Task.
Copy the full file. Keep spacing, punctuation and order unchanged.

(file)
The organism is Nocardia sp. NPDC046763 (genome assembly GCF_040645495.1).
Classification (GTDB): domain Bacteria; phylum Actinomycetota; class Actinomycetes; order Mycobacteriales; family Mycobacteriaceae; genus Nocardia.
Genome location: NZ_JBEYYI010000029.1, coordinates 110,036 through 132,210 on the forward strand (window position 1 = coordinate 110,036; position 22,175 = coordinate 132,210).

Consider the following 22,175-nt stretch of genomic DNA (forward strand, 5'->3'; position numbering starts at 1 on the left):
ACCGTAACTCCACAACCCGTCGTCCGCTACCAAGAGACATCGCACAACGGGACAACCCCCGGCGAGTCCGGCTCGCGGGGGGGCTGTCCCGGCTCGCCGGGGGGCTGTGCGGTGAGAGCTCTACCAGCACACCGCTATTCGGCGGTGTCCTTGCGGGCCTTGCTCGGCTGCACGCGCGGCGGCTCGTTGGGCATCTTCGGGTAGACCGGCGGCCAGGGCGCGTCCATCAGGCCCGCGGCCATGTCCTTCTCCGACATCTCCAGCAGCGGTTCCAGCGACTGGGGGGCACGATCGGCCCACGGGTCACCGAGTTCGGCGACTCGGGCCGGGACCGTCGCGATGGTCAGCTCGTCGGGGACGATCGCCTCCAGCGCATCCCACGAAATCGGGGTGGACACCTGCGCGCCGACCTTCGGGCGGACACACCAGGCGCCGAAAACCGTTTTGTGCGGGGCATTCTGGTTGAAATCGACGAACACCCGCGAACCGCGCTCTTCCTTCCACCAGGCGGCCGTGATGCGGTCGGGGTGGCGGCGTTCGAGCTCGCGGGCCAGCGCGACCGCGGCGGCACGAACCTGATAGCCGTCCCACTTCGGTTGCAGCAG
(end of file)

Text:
The organism is Nocardia sp. NPDC046763 (genome assembly GCF_040645495.1).
Classification (GTDB): domain Bacteria; phylum Actinomycetota; class Actinomycetes; order Mycobacteriales; family Mycobacteriaceae; genus Nocardia.
Genome location: NZ_JBEYYI010000029.1, coordinates 110,036 through 132,210 on the forward strand (window position 1 = coordinate 110,036; position 22,175 = coordinate 132,210).

Consider the following 22,175-nt stretch of genomic DNA (forward strand, 5'->3'; position numbering starts at 1 on the left):
ACCGTAACTCCACAACCCGTCGTCCGCTACCAAGAGACATCGCACAACGGGACAACCCCCGGCGAGTCCGGCTCGCGGGGGGGCTGTCCCGGCTCGCCGGGGGGCTGTGCGGTGAGAGCTCTACCAGCACACCGCTATTCGGCGGTGTCCTTGCGGGCCTTGCTCGGCTGCACGCGCGGCGGCTCGTTGGGCATCTTCGGGTAGACCGGCGGCCAGGGCGCGTCCATCAGGCCCGCGGCCATGTCCTTCTCCGACATCTCCAGCAGCGGTTCCAGCGACTGGGGGGCACGATCGGCCCACGGGTCACCGAGTTCGGCGACTCGGGCCGGGACCGTCGCGATGGTCAGCTCGTCGGGGACGATCGCCTCCAGCGCATCCCACGAAATCGGGGTGGACACCTGCGCGCCGACCTTCGGGCGGACACACCAGGCGCCGAAAACCGTTTTGTGCGGGGCATTCTGGTTGAAATCGACGAACACCCGCGAACCGCGCTCTTCCTTCCACCAGGCGGCCGTGATGCGGTCGGGGTGGCGGCGTTCGAGCTCGCGGGCCAGCGCGACCGCGGCGGCACGAACCTGATAGCCGTCCCACTTCGGTTGCAGCAG